The narrator describes how, at seven minutes after midnight, he sees a dog 'lying on the grass in the middle of the lawn in front of Mrs Shears' house.' He sees that it is lying on its side, and that it has a garden fork sticking out of it. He wonders who could have killed it.
The narrator introduces himself as Christopher John Francis Boone. He says he knows 'all the countries in the world and their capital cities and every prime number up to 7507.’ He describes how, when he met Siobhan eight years ago, she showed him a picture of a sad face. He describes how he understood the picture to mean sad and so told her to draw several faces so that when people spoke to him and he couldn't detect their mood, he could refer to his drawings for help. Siobhan laughs at him, and draws a picture of a puzzled face, telling him that he would make people feel weird if he did that. So he stops and says that if he doesn't know how to read people's moods in the future, he will simply ask them or walk away.
Christopher tells how he pulls the fork out of the dog who was leaking blood from the fork holes. He hugs the dog and appreciates how straight-forward dogs are: 'You always know what a dog is thinking. It has four moods. Happy, sad, cross and concentrating.' Four minutes later, Mrs Shears runs towards Christopher and shouts 'What in fuck's name have you done to my dog?' Christopher narrates that he does not like people shouting at him because it makes him scared and because he worries that they are going to hit or touch him. He puts his hands over his ears and hunches into a ball on the cold wet grass.
This section begins: 'This is a murder mystery novel.' Christopher explains that Siobhan told him he should write something that he would want to read. She suggested that he starts the novel with something that grabs people's attention. That is why he starts with the dog, he explains. He says he also started with the dog because it was an incident that happened to him - he finds things that don't happen to him hard to imagine. Siobhan says he should write about a person and not a dog but Christopher says that he wanted to write about something real and that dogs were 'faithful and honest'.
It is very interesting that from the outset Christopher is interested in understanding peoples’ moods, and that the novel starts by him feeling comfortable with understanding a dog’s mood. Beginning with a dead dog tells us something about Christopher’s loneliness and inability to communicate with the outside world.
The novel is set up as a detective from the outset – a simple who-done-it. What it sets up is a premise for exploration and for investigation; for Christopher, it is an opportunity to find a concrete and definite answer to the mystery. It is mathematical in its structure and yet, as we are to learn, the puzzle is not as black and white as Christopher expects.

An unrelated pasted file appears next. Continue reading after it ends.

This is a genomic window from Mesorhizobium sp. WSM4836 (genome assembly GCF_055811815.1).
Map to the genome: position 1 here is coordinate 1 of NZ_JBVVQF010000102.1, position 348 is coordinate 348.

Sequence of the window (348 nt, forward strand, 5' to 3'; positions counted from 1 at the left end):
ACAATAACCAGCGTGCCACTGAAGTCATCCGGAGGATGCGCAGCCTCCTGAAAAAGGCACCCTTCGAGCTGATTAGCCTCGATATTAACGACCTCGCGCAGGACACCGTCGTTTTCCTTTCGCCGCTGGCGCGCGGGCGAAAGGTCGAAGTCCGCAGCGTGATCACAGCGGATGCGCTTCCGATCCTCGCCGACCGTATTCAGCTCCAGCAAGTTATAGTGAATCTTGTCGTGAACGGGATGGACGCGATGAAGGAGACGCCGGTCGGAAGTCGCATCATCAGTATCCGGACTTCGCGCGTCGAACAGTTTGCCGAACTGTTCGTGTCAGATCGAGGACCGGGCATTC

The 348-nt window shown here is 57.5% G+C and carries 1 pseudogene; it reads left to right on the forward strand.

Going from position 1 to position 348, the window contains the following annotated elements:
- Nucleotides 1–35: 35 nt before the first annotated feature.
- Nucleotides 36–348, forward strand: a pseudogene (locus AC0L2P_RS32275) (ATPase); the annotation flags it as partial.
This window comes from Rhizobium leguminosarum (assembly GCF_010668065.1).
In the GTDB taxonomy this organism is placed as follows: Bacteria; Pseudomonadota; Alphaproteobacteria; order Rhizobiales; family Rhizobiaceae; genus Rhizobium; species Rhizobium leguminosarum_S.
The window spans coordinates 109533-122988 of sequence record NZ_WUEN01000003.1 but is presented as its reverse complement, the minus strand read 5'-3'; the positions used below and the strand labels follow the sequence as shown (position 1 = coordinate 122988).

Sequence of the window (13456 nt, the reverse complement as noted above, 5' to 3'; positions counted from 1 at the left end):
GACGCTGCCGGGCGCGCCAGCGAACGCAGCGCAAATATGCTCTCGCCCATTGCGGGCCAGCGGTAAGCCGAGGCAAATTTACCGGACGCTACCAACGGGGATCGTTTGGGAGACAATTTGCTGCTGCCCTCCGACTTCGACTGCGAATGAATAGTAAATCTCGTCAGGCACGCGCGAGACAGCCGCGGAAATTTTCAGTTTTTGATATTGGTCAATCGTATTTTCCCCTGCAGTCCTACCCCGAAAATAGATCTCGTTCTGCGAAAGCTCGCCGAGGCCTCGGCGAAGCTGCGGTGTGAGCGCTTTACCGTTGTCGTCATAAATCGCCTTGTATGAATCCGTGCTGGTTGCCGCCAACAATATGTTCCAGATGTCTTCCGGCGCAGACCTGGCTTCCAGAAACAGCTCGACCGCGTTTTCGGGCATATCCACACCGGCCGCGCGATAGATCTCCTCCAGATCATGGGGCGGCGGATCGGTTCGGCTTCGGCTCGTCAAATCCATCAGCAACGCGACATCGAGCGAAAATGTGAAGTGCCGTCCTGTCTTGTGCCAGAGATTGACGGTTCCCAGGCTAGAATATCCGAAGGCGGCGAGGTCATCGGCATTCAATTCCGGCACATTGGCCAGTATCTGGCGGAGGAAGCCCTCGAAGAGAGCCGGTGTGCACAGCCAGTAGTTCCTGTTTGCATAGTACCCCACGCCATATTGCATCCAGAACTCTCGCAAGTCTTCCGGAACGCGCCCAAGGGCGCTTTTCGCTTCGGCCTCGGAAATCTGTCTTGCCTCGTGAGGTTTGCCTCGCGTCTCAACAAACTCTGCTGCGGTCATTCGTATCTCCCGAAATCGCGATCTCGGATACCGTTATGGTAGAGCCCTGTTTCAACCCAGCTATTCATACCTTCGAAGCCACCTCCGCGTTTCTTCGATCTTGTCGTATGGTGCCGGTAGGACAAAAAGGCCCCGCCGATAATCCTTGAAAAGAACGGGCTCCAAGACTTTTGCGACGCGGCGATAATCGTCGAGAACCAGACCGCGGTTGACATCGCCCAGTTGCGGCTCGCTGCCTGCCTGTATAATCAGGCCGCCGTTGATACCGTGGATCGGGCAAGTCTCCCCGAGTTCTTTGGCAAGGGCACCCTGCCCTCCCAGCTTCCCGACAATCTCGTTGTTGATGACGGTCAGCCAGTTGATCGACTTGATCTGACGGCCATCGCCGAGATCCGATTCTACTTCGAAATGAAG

What the novel sets up is almost a child-like situation. Christopher sees this dog with holes in it – the way he describes it makes it seem much less than it is. It is described is as though we are looking at a comic book, so from the start the reader is distanced by the tone of the writing. We are viewing the world through unfamiliar eyes.
We are not sure when we read 'This is a murder mystery novel' if the sentence refers to the book we are reading or to the book that Christopher goes on to say he has been encouraged to write by Siobhan. We soon realize that they are one and the same and that this section states how he ended up writing the novel, which he is only 5 pages into writing!
Christopher footnotes the following quote: 'I am veined with iron, with silver and with streaks of common mud. I cannot contract into the firm fist which those clench who do not depend on stimulus.' He uses this quote to explain that he does not generally like 'proper novels' because they contain sentences, like this one, that he does not understand. It is a quote from Virginia Woolf's The Waves. The quote seems to suggest that the person 'veined with iron, with silver and with streaks of common mud' has the potential to be decisive and strong (iron, silver) but is also base and cowardly (mud) which perhaps stops them from being able to act decisively and without doubt, which closely associates itself with Hamlet. It is therefore significant that this sentence is incomprehensible to Christopher (and note, also to his family).
The description of Siobhan is entirely physical: she 'has long blonde hair and wears glasses which are made of green plastic.' Christopher is very straight-forward and sees unusually. It is as though he sees each thing as if for the first time - as though he reassesses afresh each time he experiences something. It is like reading a book and reading the words, without reading subtext or creating atmosphere or imagining scenes. As he says of his book; 'it is a puzzle.' He decides to write about a dog because he doesn't have access to the subtleties and complexities of human emotion (as seen in 3 with the diagrams) and so he trust dogs because they are clear and honest.
Due to the narrator's authorial voice being very present in the text, Mark Haddon becomes Christopher John Francis Boone. We are drawn into the art of writing and so the dichotomy between maths and art is set up: what does it take to write a novel? A mathematical and logical sense of structure and an understanding of people's feelings. Yet Christopher claims he cannot fathom people's feelings. But he is so in touch with his own that it is all that we, as readers, need.